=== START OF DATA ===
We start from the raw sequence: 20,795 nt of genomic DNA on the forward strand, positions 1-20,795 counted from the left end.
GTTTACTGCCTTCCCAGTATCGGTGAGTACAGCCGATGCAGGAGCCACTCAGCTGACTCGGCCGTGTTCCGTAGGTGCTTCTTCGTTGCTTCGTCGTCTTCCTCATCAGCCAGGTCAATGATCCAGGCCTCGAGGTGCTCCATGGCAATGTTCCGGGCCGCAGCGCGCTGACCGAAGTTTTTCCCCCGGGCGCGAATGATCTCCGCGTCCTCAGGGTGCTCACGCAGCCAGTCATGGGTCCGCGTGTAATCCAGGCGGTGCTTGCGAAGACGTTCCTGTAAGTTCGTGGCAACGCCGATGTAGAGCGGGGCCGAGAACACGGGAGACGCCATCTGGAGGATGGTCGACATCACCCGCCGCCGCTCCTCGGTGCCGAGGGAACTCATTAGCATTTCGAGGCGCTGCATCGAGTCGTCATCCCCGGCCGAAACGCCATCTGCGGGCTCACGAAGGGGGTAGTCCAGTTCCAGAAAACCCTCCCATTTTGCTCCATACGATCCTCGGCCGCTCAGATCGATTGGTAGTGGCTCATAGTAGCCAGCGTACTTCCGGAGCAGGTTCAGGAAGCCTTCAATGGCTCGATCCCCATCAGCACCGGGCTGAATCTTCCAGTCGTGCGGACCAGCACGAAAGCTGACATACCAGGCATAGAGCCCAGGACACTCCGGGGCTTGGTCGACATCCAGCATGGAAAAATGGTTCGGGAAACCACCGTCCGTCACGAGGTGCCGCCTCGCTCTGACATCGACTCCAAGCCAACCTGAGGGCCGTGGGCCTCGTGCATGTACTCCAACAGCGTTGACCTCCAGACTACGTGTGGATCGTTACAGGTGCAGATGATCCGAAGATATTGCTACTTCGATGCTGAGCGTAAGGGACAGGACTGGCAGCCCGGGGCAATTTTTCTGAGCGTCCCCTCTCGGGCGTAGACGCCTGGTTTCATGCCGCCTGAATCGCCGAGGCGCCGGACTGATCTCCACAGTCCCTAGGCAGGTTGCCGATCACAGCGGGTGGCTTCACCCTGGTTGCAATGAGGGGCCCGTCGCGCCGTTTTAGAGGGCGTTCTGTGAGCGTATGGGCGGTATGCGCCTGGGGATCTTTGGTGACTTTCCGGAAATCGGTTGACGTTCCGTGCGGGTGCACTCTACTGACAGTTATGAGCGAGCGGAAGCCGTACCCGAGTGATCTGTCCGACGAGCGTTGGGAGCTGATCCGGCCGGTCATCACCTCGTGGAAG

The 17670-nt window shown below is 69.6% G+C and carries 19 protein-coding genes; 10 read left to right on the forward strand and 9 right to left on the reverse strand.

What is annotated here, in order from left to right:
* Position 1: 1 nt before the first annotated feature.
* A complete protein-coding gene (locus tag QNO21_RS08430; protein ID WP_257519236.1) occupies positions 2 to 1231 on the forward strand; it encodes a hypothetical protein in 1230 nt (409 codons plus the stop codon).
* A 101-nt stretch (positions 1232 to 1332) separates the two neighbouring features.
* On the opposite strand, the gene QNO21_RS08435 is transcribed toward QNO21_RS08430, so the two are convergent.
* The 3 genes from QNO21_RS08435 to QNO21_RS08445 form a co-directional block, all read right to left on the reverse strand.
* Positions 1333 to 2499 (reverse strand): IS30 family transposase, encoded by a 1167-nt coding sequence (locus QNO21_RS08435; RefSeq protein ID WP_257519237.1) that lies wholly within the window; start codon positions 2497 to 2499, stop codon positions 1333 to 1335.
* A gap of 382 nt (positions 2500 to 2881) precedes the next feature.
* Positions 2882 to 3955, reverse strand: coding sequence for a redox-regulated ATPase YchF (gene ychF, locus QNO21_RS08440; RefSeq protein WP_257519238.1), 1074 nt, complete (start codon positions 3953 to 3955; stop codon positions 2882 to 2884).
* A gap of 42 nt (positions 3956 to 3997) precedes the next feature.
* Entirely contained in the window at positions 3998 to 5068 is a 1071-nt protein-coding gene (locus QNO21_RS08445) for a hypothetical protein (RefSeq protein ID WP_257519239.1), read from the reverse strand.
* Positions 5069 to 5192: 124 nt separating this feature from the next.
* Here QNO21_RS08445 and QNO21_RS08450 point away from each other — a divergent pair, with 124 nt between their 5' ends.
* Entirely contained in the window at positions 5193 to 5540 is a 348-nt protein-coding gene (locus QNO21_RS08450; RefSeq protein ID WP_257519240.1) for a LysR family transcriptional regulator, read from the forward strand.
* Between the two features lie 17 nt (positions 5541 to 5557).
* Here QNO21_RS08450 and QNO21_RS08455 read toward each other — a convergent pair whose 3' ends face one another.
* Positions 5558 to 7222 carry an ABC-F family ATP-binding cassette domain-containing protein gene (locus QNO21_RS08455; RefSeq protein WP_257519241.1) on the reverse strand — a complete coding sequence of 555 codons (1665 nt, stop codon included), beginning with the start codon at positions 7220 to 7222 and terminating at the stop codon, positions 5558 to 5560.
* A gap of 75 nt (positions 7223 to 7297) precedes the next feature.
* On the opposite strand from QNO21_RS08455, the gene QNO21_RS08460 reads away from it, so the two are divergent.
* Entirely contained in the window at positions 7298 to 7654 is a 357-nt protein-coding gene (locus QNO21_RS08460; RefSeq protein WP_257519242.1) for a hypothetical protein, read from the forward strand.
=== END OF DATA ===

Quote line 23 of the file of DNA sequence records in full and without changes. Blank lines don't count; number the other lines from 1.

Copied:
* Entirely contained in the window at positions 7298 to 7654 is a 357-nt protein-coding gene (locus QNO21_RS08460; RefSeq protein WP_257519242.1) for a hypothetical protein, read from the forward strand.